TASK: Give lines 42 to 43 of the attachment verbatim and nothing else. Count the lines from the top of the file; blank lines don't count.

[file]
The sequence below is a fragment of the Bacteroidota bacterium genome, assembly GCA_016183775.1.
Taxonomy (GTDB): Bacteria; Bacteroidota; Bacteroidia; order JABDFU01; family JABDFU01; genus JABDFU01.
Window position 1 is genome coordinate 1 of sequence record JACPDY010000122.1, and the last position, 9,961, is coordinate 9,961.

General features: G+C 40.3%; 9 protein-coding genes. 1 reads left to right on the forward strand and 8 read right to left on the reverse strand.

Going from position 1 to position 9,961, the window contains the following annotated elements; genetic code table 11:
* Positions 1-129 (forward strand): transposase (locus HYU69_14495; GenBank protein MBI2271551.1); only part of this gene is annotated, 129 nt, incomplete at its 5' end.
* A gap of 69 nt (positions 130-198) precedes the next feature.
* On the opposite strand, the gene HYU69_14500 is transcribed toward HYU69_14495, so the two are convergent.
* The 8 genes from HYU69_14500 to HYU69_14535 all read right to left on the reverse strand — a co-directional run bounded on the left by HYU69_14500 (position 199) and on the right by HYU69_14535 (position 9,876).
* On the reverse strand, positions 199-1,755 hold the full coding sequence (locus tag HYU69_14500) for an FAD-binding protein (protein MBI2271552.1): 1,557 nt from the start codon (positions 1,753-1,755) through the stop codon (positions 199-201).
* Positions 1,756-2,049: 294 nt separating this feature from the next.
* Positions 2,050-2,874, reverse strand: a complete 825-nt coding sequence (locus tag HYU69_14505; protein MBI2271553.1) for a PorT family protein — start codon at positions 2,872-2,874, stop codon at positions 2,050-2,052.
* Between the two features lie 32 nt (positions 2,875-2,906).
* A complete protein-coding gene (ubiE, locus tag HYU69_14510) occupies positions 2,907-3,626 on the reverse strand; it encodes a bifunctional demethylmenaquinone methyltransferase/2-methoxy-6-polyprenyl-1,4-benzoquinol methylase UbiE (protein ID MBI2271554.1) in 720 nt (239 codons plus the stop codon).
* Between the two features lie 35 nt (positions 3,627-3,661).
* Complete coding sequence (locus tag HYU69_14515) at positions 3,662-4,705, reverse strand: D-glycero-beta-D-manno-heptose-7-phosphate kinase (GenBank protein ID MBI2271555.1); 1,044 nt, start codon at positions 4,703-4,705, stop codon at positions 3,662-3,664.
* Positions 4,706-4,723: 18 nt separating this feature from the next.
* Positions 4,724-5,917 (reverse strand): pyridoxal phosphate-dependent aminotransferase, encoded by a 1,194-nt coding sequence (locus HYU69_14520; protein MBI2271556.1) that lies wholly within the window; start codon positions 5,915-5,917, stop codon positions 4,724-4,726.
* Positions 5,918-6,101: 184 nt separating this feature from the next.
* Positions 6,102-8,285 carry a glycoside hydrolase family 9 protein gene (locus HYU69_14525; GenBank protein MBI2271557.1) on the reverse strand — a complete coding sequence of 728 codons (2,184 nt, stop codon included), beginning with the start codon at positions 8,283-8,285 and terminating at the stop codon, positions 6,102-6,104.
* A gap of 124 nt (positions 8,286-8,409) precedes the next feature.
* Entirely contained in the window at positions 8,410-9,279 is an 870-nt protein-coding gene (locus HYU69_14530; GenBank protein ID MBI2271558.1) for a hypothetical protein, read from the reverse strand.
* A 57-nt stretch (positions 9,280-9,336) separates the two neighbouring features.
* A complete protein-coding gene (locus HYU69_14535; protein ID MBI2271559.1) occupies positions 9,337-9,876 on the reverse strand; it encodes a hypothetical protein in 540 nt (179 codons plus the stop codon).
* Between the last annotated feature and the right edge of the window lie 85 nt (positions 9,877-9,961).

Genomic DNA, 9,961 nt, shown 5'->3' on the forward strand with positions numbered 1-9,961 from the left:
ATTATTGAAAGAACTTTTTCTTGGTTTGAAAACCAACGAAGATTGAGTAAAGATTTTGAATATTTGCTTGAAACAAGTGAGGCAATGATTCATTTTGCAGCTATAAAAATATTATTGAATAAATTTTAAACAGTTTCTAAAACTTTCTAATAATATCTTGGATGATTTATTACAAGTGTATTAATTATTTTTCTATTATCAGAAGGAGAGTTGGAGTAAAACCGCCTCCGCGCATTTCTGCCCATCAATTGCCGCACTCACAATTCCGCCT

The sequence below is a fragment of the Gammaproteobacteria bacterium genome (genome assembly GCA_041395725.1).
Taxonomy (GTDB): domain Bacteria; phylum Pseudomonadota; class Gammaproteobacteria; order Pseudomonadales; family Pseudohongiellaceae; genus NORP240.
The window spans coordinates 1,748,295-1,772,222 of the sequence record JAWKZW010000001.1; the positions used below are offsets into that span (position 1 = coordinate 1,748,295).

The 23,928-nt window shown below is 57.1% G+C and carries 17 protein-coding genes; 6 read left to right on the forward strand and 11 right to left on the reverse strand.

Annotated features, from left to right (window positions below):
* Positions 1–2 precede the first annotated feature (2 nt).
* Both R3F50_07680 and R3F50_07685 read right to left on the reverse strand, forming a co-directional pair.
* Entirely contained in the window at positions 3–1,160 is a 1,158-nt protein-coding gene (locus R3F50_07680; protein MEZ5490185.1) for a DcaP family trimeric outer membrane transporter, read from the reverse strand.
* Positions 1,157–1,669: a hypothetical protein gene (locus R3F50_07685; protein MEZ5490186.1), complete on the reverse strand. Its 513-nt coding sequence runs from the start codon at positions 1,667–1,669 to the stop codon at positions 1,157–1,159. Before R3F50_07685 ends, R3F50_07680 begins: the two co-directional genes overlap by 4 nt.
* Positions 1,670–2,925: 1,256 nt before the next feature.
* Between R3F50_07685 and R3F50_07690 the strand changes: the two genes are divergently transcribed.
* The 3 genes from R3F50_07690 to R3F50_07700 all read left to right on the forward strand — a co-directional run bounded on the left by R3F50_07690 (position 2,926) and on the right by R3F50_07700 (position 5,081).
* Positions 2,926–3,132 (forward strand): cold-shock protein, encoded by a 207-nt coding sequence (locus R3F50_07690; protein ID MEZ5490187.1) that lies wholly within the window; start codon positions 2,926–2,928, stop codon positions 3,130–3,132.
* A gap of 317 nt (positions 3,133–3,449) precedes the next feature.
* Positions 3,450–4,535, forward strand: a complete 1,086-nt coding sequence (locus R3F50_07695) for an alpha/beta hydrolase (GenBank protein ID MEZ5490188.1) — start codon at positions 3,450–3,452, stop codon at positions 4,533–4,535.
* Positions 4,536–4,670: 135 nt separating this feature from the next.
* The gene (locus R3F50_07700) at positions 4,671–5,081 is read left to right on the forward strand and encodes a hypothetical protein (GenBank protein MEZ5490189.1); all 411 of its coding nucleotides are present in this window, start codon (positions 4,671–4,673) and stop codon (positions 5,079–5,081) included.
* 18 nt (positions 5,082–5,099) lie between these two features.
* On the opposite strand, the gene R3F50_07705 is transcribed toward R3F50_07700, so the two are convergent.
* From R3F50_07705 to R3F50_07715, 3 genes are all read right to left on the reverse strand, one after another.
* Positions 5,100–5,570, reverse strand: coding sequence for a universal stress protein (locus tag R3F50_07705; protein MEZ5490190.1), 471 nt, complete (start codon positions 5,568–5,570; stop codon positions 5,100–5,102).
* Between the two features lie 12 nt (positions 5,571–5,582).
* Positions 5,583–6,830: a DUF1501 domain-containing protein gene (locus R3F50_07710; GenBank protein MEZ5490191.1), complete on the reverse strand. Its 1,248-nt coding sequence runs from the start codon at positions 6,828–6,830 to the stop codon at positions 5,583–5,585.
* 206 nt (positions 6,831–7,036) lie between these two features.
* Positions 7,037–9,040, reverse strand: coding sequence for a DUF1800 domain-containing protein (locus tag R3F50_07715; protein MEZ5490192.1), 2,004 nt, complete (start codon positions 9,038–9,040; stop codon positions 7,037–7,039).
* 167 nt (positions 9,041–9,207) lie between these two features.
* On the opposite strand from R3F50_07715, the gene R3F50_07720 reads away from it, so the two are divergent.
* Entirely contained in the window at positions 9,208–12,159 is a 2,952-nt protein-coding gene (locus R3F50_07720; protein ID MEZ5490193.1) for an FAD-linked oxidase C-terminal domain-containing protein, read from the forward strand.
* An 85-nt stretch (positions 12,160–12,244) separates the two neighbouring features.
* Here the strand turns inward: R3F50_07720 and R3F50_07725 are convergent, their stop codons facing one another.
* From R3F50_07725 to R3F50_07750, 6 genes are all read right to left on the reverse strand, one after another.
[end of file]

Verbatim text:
* Positions 3,450–4,535, forward strand: a complete 1,086-nt coding sequence (locus R3F50_07695) for an alpha/beta hydrolase (GenBank protein ID MEZ5490188.1) — start codon at positions 3,450–3,452, stop codon at positions 4,533–4,535.
* Positions 4,536–4,670: 135 nt separating this feature from the next.